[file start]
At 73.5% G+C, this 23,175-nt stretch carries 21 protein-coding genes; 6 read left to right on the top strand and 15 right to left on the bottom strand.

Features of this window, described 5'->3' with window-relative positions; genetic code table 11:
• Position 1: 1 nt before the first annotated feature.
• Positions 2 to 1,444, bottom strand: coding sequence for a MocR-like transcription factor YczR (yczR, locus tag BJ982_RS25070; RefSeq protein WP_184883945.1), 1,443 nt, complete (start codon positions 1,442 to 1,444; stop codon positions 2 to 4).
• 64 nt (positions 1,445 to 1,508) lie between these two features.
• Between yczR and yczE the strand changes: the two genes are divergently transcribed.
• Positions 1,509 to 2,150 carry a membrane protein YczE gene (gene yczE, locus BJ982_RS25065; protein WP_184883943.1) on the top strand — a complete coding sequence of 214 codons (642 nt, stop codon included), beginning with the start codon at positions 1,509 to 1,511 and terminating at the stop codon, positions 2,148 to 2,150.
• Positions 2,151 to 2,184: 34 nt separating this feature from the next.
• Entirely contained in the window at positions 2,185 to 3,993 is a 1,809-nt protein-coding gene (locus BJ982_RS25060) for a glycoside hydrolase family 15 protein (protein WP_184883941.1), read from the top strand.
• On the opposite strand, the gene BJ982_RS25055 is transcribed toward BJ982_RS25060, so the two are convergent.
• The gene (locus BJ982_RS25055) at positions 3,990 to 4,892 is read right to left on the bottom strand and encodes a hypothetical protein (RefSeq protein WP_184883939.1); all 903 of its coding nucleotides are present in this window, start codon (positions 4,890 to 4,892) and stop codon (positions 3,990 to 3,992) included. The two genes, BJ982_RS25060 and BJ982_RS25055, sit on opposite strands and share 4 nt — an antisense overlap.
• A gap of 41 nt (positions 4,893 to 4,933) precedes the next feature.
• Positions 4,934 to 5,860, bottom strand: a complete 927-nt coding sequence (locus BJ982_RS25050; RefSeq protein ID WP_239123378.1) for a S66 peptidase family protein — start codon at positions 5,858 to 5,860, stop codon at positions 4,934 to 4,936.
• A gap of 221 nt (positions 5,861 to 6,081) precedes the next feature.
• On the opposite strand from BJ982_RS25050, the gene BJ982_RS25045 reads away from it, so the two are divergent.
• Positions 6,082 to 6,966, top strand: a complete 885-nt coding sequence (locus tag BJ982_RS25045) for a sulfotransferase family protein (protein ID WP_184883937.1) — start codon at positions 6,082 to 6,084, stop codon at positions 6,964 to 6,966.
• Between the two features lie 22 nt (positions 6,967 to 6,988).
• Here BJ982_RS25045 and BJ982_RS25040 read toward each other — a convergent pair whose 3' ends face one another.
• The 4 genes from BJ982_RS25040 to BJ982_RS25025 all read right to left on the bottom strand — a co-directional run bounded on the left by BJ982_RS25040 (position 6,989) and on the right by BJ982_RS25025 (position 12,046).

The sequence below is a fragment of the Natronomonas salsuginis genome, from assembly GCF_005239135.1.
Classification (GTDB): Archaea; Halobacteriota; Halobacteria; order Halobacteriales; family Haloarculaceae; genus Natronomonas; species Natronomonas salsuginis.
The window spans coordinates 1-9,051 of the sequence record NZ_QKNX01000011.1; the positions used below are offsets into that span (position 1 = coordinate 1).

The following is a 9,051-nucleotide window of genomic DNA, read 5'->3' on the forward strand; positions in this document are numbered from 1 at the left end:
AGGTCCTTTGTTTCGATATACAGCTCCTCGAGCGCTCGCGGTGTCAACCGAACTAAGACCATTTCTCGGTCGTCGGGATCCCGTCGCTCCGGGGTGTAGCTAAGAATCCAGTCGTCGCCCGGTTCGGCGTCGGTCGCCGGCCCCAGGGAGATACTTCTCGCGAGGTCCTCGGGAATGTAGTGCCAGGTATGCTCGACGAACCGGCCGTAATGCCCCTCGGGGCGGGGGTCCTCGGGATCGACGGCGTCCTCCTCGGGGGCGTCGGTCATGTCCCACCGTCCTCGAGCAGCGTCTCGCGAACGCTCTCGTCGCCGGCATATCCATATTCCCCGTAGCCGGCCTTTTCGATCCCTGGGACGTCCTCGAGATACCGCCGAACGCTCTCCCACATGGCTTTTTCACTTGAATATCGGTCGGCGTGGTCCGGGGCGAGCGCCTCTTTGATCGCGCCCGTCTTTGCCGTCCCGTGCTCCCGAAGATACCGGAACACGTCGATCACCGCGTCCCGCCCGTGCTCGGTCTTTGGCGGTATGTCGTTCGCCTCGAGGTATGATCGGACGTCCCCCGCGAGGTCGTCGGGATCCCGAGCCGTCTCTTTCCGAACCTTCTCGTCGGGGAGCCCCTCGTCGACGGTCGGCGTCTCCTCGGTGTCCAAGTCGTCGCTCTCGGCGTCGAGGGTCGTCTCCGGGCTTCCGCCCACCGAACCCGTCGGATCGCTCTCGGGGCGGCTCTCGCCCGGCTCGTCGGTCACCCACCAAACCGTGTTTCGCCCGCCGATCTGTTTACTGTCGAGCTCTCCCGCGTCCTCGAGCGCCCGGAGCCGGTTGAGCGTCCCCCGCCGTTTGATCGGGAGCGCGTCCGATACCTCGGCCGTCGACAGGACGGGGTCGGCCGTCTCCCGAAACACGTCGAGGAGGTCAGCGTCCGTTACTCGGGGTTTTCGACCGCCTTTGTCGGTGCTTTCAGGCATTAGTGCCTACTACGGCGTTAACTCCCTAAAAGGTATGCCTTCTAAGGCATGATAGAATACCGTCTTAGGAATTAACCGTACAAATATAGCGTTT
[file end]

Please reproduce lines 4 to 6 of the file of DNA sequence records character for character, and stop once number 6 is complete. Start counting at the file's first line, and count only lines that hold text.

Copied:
• Positions 2 to 1,444, bottom strand: coding sequence for a MocR-like transcription factor YczR (yczR, locus tag BJ982_RS25070; RefSeq protein WP_184883945.1), 1,443 nt, complete (start codon positions 1,442 to 1,444; stop codon positions 2 to 4).
• 64 nt (positions 1,445 to 1,508) lie between these two features.
• Between yczR and yczE the strand changes: the two genes are divergently transcribed.